Yeah, we know that. I'm not sure anyone stated that it would. The desired effect is just a shorter transition time for achieving the resultant reduced roll. That changes the feel of driving the car. I've driven many older Alfas where one almost worried about scraping the chrome off the door handles, so to speak, lol, and I've come to desire less roll in the cars I drive. That's all.
 

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The point I was correcting was the suggestion that stiffer roll resistance changes weight transfer. It doesn't.

Of course increasing the spring rate whether directly or by use of roll bars stiffens the ride and inceases the speed with which weight transfer is transmitted to the body. The only effect is feel unless contact patch geometry is also affected. Some believe that grip is delivered more quickly too but that is pure illusion. Why? Because weight transfer and consequent roll result from grip not the other way around.

Tires grip and you get roll. Tires slide and roll stabilizes. Therefore, at the limits of tire grip spring rate makes no difference to cornering grip unless contact patch shape is improved.

Lowering springs deliver the same illusion of better handling. They don't. It's all in the driver's head. Lowering the CG by one inch (a fairly big drop for any road car) has indiscernible effects on tire grip and handling.

Changing roll bar rates to change the ratio of front to rear roll resistance is effective if, as is often the case with road cars, understeer is a little excessive. Conversely, if you add more power you should generally reduce roll stiffness at the drive axle end of the car, or increase roll stiffness at the non drive axle end. This allows more power to reach the road and more of the cornering force to be generated at the non driven axle.
 

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Discussion Starter #10
Hi,
If a car is rolling at 25 degrees in a corner there is going to be more effective weight on the outer tyres than the same car rolling at 15 degrees. Whether you want that labelled as weight transfer or otherwise, it does make a difference to the handling, stability and agility of the vehicle, which was the point I was trying to make. :)
 

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Hi,
If a car is rolling at 25 degrees in a corner there is going to be more effective weight on the outer tyres than the same car rolling at 15 degrees. Whether you want that labelled as weight transfer or otherwise, it does make a difference to the handling, stability and agility of the vehicle, which was the point I was trying to make. :)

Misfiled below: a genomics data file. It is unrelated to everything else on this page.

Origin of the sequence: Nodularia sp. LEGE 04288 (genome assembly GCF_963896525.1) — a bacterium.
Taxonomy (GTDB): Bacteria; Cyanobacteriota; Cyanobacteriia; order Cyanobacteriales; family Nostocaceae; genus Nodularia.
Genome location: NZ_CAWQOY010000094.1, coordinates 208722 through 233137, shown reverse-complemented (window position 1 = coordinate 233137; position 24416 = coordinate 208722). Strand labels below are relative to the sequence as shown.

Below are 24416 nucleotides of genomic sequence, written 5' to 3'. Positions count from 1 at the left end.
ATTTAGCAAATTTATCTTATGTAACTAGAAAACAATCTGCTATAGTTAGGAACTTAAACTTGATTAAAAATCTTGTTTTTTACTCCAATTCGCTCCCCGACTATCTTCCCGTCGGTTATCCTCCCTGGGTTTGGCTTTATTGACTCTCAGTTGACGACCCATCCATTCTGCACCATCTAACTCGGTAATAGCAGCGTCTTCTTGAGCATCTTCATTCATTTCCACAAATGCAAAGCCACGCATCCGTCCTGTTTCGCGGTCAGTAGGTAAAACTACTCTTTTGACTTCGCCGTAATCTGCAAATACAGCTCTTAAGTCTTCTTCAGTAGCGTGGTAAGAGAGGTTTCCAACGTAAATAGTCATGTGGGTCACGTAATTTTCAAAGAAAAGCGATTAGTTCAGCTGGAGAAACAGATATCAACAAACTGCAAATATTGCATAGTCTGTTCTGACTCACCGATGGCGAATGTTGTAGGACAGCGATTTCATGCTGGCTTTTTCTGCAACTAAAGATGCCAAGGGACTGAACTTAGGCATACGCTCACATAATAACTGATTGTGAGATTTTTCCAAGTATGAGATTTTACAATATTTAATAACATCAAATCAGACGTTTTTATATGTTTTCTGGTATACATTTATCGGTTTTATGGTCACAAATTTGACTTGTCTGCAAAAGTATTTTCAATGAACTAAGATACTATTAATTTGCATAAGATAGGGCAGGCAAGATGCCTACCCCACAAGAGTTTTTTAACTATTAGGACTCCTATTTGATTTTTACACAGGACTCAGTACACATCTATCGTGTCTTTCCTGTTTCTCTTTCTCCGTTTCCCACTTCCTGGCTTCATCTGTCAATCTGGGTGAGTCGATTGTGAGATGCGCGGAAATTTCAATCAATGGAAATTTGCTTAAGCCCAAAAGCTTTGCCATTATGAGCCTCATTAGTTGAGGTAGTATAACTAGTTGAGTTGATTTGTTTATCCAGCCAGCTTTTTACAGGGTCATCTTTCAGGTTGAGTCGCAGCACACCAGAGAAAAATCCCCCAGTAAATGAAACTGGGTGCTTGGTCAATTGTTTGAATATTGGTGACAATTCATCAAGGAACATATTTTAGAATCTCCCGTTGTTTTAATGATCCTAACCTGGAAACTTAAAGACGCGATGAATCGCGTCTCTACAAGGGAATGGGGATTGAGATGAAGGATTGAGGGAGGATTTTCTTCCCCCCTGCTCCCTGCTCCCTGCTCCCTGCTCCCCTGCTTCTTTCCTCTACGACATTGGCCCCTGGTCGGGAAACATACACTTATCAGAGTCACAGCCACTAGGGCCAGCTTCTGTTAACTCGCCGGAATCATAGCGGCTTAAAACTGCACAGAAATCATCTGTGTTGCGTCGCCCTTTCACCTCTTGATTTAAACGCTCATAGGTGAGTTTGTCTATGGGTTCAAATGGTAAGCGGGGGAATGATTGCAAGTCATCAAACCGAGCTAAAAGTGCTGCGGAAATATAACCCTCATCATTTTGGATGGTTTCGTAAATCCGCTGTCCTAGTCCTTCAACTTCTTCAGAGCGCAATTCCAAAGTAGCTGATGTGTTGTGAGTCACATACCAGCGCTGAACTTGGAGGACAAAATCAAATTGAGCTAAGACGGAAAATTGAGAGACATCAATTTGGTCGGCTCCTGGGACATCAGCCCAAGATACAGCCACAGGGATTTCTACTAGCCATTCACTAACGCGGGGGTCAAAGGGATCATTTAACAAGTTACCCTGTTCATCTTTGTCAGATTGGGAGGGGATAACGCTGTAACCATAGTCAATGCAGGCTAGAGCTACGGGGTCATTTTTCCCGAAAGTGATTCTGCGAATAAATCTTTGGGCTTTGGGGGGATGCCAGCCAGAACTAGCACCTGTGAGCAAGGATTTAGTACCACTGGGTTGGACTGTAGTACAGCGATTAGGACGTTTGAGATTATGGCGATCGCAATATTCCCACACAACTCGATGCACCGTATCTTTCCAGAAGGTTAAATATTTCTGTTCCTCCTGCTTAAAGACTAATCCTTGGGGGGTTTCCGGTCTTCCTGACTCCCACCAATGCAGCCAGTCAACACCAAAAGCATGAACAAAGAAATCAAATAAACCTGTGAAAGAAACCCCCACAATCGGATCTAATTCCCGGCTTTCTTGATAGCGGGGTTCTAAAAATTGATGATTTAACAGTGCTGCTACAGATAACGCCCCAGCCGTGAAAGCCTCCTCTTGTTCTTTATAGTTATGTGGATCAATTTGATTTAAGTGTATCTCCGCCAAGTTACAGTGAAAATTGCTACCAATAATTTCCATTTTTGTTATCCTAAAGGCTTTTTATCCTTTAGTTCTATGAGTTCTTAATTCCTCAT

Nope. That's what intuitively seems correct but it isn't.

Roll angle is proportional to spring rate and suspension geometry. Weight transfer is solely a result of tire forces acting on the height of the CG. Two cars experiencing different roll angles can have the same weight transfer.

The same car on the same tires will have the same weight transfer regardless of spring rate.
 

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I think he is implying that the CG of the car changes in location, which it does (a little) since, as you say, the location of the cg determines the tire loading.
 

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I think he is implying that the CG of the car changes in location, which it does (a little) since, as you say, the location of the cg determines the tire loading.
I don't think that can be it. Body roll lowers the CG by a very small amount which would reduce weight transfer a very little.

A small portion of the moment caused by tire grip does compress the springs by a modest net amount. The roll axis also changes also usually by a small amount.

Such changes generally increase total grip a little, by dividing the load more equally between left and right tires, the opposite effect than that one might intuitively conclude. Less body roll, whether from higher spring rates or suspension geometry changes, changes the rate at which the outer tire gains grip and the inner tire loses grip from loading changes but the maximum grip does not change, apart from very minor effects of changes in CG height and roll axis.

Stiffening the roll rate will improve turn in which is felt by the driver as better handling, particularly during transitions from left to right and vice versa, but will have very little if any effect on lap times. Whenever I see road cars compared for lap times I want to know what tires were on each car compared. Tires can make more difference than power to weight.

Lowering springs improve handling by reducing weight transfer allowing more equal distribution of tire loading. Since tire grip is proportional to vertical load, but not linearly, there is a sweet spot for weight transfer resulting from CG height. However, most lowering springs for road cars do not lower the CG by enough to make a measurable improvement and the negatives frequently outweigh the positives, in altered camber, anti dive and anti squat particularly.
 

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Discussion Starter #14
I don't think that can be it. Body roll lowers the CG by a very small amount which would reduce weight transfer a very little.

A small portion of the moment caused by tire grip does compress the springs by a modest net amount. The roll axis also changes also usually by a small amount.